WASHINGTON (AP) — Ahead of a trip to Israel this weekend, Senate Majority Leader Chuck Schumer says an upcoming administration request for wartime funding could include aid for both Israel and Ukraine.
Schumer — the first Jewish Senate majority leader and the highest-ranking Jewish elected official in the U.S. — is leading a bipartisan delegation of senators to Israel this weekend to express support for the country amid its week-old war against Hamas. He told The Associated Press in an interview that he wants to make clear that the United States stands with Israel and also show bipartisan support.
“To have a bipartisan delegation, led by the majority leader saying strongly and unequivocally we’re with Israel is going to make a big difference to Israelis,” Schumer said.
Republican Sens. Bill Cassidy of Louisiana and Mitt Romney of Utah and Democratic Sens. Jacky Rosen of Nevada and Mark Kelly of Arizona will also be on the trip.
Schumer also plans to discuss with high-level officials what kind of support Israel needs for both military and humanitarian operations. Those conversations will inform the White House request to Congress and what the Senate does after he returns, Schumer said, and how quickly he moves to try and pass new spending.
While negotiations are ongoing, Schumer said, he expects any package should include aid for Israel and Ukraine, along with possible aid for Taiwan as it faces threats from Beijing and money for the U.S. border.
“I think the general view is that Israel and Ukraine will be part of it,” he said of an eventual White House request for foreign aid. “Other possibilities are something for Taiwan, and something on border, but the border stuff has to be bipartisan.”
Senate Republican Leader Mitch McConnell has also indicated that he wants war aid for the two countries tied together, along with aid for Taiwan.
Schumer’s trip, and early talks about a spending bill, comes as the politics of an impending foreign aid package are increasingly complicated. There has been growing Republican opposition to additional aid for Ukraine’s lengthy war and defense against Russia, and vocal criticism from some Republicans that the U.S. should focus more on its own problems. Added border money would be an incentive for some conservatives who have balked at spending more money for Ukraine, though aid to Israel after the brutal siege by Hamas over the weekend is expected to have much broader support.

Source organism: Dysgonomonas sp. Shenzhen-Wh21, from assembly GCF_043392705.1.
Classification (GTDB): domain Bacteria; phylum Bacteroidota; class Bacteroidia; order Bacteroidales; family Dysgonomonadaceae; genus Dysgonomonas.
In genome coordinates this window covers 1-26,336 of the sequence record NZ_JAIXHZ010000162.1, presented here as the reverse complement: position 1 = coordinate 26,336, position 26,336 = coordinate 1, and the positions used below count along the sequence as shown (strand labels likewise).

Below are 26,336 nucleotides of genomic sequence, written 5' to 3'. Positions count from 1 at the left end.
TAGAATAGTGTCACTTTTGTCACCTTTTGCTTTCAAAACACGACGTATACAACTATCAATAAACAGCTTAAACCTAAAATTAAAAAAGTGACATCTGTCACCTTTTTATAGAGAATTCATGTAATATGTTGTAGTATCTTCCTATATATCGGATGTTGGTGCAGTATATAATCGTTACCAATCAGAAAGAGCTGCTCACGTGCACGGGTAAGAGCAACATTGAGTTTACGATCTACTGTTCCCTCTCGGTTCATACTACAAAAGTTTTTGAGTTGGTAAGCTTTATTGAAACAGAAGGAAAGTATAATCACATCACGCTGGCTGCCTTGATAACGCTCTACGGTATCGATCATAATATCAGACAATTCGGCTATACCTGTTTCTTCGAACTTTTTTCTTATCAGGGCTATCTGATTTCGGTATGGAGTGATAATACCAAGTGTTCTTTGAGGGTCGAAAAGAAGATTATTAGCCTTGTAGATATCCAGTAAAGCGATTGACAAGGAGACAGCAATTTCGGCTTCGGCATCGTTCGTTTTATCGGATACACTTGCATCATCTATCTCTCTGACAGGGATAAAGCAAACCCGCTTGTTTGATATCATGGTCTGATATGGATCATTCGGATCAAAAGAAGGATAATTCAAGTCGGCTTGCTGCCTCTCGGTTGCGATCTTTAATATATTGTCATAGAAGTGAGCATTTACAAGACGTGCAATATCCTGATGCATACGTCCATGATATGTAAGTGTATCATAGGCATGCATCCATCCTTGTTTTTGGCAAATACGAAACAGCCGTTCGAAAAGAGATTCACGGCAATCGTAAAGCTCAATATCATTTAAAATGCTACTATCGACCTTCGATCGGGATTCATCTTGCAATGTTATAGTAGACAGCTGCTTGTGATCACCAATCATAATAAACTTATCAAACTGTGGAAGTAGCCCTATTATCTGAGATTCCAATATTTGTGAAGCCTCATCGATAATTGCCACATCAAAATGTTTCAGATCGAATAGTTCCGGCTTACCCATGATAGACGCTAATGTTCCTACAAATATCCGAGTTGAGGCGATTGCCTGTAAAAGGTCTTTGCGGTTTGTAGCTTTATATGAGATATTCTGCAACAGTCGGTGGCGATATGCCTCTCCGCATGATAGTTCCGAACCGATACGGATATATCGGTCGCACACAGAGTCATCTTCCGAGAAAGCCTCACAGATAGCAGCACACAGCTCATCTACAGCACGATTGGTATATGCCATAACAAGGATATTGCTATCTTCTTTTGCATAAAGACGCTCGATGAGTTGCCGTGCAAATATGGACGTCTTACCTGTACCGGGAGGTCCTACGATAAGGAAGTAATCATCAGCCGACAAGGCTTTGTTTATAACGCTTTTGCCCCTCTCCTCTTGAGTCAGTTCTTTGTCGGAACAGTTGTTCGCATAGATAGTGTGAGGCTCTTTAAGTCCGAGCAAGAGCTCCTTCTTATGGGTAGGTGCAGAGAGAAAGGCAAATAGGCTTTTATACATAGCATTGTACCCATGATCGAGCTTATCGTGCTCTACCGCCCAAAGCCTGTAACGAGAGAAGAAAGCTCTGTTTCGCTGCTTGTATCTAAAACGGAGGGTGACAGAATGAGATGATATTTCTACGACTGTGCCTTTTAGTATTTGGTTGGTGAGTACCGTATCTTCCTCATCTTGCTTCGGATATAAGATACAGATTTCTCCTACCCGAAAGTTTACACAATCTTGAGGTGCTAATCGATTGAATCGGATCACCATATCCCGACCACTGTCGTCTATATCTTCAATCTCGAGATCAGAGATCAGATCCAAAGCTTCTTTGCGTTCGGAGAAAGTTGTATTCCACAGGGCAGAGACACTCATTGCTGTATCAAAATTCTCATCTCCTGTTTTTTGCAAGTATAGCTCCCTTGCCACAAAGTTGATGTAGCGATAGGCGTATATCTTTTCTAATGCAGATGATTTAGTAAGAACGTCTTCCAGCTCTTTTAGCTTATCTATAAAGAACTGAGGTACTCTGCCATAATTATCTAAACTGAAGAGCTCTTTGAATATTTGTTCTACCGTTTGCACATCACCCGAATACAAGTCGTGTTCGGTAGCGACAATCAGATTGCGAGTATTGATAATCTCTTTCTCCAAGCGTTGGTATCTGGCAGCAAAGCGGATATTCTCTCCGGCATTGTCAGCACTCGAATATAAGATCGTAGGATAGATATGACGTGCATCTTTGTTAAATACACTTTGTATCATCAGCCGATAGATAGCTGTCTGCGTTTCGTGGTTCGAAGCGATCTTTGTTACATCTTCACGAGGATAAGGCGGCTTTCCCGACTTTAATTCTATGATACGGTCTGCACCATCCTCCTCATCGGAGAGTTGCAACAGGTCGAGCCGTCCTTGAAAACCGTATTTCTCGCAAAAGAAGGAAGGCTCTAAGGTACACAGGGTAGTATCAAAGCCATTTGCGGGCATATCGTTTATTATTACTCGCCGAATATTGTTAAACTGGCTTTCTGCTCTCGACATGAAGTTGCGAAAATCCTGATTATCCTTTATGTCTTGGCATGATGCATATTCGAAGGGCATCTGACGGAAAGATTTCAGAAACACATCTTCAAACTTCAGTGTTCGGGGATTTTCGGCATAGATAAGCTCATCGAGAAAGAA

In addition, House Republicans are embroiled in a messy fight over who will replace ousted Speaker Kevin McCarthy, and are not able to move any legislation until that is resolved.
“There’s so many crises going on, I hope they can straighten themselves out over there,” Schumer said of the House.
Administration officials have been speaking with lawmakers about the contours of a supplemental aid package as it continues to determine Israel’s needs. White House aides were meeting with a bipartisan group of House members Friday afternoon and also briefing senators remotely.
Schumer said that his trip to Israel is deeply important to him not only because of his standing as the top Jewish U.S. elected official but also because of his own heritage. His great-grandmother and several of her children were killed by Nazis in Europe.
“This has deep resonance to people,” Schumer said. “Because we have not seen anything as vicious and nasty as this since the Nazis.”
Schumer is expected to meet with Prime Minister Benjamin Netanyahu, President Isaac Herzog and senior opposition figure Benny Gantz, who is part of a newly formed wartime cabinet in Israel.
Two other high-ranking officials, Secretary of State Antony Blinken and Defense Secretary Lloyd Austin, have visited in recent days.
Schumer just this week returned from a trip to China, where he pressured officials to condemn the brutal attack on Israel by Hamas. He had just arrived there last weekend when Hamas carried out the series of surprise attacks on Saturday morning.
More violence is expected in the region. The Israeli military directed some 1 million civilians to evacuate northern Gaza “for their own safety and protection,” ahead of a feared Israeli ground offensive. Gaza’s Hamas rulers responded by calling on Palestinians to “remain steadfast in your homes and to stand firm” against Israel.
Associated Press writers Seung Min Kim, Kevin Freking and Farnoush Amiri contributed to this report.